“Jex, any update from the station?” Granger asked his tactical officer.

The short young Bajoran man replied, “Not yet, sir.” He tapped at his console. “I’m still picking up heavy comm chatter from inside the station. Sounds like the intruder’s still alive and on the move.”

“Prep a tractor beam. Be ready to snag any ship or escape pod that leaves that station without clearance.”

“Aye, sir.” Jex began entering new commands on his console, then stopped, his eyes widening with alarm. “Another explosion inside the station.”

Granger looked at the Sparrow’s main viewscreen. Before the young commanding officer could ask Jex for more details, he saw all he needed to know: a massive conflagration had ruptured the station’s lower core, and a crimson fireball now surged toward the small patrol vessel.

“Evasive!” Granger cried out, gripping his chair’s armrests in anticipation. “All power to shields!” No sooner was the order spoken than the blast rocked the Sparrow. For several seconds stretched by fear and adrenaline, there was nothing for Granger to see on the main screen except static and a hellish cloud of flames, and nothing to hear but a deep roar of thunder against the hull.

The quaking ceased, and in the hush that followed Granger heard all the sounds of the bridge with perfect clarity: the soft chirps of feedback tones, the low thrumming of impulse engines beneath his boots, the gentle hum of ventilators.

“Damage report,” he said. “Jex, any casualties?”

“Negative, sir. All decks secure.”

Vixia said over her shoulder from the ops console, “Shields holding, sir.”

“Jex, hail the station, see if they need medical personnel or damage-control teams. And see if you can find out what the hell just happened over there.”

Sitting back, Granger wasn’t sure anyone would ever give him or his crew a true account of what had just occurred, but as he watched the station continue to burn, he wasn’t certain he really wanted to know.

“Do I even want to know what just happened at Utopia Planitia?”

Admiral Leonard James Akaar’s rhetorical question reverberated off the walls of his office on the uppermost level of Starfleet Command and gave way to a pained silence that none of his half dozen assembled peers seemed eager to disturb.

A tiny, throat-clearing cough snared Akaar’s attention. He turned his glare toward Admiral Alynna Nechayev, a trim, middle-aged human woman whose blond hair had begun to show the slightest traces of turning silver in the months following the previous year’s Borg invasion. “Preliminary reports,” she said with the practiced calm of a political veteran, “suggest that the fleet yards’ command station was sabotaged as a diversionary tactic, to conceal the theft of classified data from its main computer.”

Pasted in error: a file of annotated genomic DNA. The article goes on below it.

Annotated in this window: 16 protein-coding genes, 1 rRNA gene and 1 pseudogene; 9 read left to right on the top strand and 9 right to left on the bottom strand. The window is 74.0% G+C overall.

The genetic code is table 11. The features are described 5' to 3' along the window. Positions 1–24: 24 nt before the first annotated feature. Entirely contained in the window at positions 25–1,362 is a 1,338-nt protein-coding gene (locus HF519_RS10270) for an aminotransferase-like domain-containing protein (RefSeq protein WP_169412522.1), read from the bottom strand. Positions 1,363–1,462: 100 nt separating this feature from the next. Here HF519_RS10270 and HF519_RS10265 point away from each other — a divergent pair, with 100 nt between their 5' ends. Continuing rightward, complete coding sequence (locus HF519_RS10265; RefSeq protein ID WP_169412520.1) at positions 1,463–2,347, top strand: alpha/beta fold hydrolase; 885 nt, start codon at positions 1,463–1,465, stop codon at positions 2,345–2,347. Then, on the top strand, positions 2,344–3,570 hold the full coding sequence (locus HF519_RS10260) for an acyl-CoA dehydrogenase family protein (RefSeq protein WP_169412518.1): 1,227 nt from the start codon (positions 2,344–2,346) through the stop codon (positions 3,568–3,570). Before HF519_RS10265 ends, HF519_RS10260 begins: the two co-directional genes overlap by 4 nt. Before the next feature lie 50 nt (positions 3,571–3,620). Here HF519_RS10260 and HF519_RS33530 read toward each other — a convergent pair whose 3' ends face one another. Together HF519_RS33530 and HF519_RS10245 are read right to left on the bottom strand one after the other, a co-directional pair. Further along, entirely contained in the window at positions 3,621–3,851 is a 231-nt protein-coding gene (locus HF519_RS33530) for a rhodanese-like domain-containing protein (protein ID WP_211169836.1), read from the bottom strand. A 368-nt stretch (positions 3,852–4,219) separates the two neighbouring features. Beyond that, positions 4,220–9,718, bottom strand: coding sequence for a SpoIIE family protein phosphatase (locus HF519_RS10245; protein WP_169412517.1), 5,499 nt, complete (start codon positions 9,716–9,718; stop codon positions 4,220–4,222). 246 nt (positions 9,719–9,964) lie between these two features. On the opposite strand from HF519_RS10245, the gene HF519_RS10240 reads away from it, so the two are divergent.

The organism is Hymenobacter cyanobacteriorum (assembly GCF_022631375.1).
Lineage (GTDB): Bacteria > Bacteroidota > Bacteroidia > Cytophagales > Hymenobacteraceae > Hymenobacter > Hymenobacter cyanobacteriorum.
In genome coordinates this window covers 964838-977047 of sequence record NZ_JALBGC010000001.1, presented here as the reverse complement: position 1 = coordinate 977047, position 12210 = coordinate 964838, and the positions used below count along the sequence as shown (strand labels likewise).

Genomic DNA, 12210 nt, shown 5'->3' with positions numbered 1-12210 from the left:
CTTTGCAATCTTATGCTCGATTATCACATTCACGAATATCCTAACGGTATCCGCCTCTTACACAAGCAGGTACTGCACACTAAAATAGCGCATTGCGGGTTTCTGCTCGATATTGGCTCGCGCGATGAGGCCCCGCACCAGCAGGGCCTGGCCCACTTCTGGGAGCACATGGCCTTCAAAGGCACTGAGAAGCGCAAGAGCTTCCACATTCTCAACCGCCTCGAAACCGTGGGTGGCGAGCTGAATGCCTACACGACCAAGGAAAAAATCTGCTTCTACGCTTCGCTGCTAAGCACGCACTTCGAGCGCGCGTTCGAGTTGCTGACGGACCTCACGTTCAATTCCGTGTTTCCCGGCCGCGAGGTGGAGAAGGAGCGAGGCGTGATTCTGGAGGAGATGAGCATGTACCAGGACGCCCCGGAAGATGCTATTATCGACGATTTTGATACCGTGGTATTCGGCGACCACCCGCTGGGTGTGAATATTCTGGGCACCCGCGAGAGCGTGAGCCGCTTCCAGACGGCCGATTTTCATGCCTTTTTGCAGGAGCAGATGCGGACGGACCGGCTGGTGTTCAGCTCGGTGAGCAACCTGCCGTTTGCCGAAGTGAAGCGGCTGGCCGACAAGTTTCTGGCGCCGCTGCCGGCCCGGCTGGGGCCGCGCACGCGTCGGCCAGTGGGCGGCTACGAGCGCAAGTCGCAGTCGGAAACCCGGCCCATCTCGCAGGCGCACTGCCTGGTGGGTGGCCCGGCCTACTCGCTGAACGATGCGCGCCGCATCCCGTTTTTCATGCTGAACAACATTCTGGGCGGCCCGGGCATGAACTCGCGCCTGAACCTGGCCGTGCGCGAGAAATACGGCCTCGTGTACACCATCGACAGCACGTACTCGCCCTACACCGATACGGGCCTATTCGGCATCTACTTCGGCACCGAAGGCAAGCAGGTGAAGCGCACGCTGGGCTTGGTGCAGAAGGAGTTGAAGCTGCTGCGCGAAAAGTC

Troubled looks passed among the other admirals in the room. Akaar got up from his desk and took his time stepping out from behind it. He towered over the other Starfleet flag officers, and his broad chest and shoulders made it easy for him to part their ranks as he moved to stand in front of Nechayev. The svelte woman held her ground, tilting her head back to meet his gaze as he loomed over her and asked, “What was stolen?”

“The schematics for slipstream drive.”

Akaar’s jaw clenched. He sighed. “Everyone else, get out.”

Nechayev stood with her hands folded behind her back as the other admirals left the room. As the door slid closed behind the last person to exit, Akaar inquired, “How much do we know for certain right now?”

“Not as much as we’d like,” Nechayev said. “We’re fairly certain the spy was a civilian engineer named Kaz-ren. His dossier lists his species as ‘Dessev,’ but he appears to be the first of his kind we’ve ever met. He gained access to the main computer on Utopia Planitia’s command station at 1431 hours, using stolen credentials and specialized tools to fool the biometric sensors.” She stepped over to a companel on the wall and called up a series of classified reports from Utopia Planitia. “The first explosion he set off helped him evade capture while he transmitted a locator signal. The second explosion appears to have been planned to disable the station’s shields and conceal his beam-out.”

Settling back into his chair, Akaar asked, “Beamed to where?”

Punching up a new screen of graphs and data, Nechayev said, “Sensor readings from the station and its patrol ship, the Sparrow, suggest there was a cloaked Romulan vessel waiting nearby to pick Kazren up.”

“How did a cloaked vessel get past our perimeter defenses?”

“We didn’t think the Romulans had this kind of cloak yet.” Nechayev pointed out an isolated section of the graph. “Judging from these readings, I’d say the Romulans have put phasing cloaks into active service.”

Akaar frowned. “If that’s true, they could be roaming at will throughout Federation space.”

“I know,” Nechayev said, “but right now we have a bigger problem. If the Typhon Pact develops their own version of the slipstream drive, we’ll lose the only tactical advantage we have left—and with it, our only hope of keeping this cold war from turning into a real one.”

All at once, Akaar understood why Edward Jellico, his immediate predecessor as Starfleet’s chief admiral, had always seemed to be on the verge of a migraine. Massaging an oppressive ache that throbbed in his temples, he said in a somber tone, “Can you give me the room, please, Alynna? … I need to call the president.”

© 2010 CBS Studios Inc

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Customer Reviews

Average Rating 4
( 68 )
Rating Distribution

5 Star

(26)

4 Star

(25)

3 Star

(11)

2 Star

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See All Sort by: Showing 1 – 20 of 68 Customer Reviews
  • Posted October 29, 2010

    Nice Quality Read

    I thought that this novel was quite similar to the Enterprise Romulan War storyline in how the mission plays out. Good usage of character development (especially Bashir's medical misfits as seen in DS9). I would recommend this book highly. It looks to be a nice developing series. Looking forward to see if it can rival against the Borg invasion or the Dominion storyline.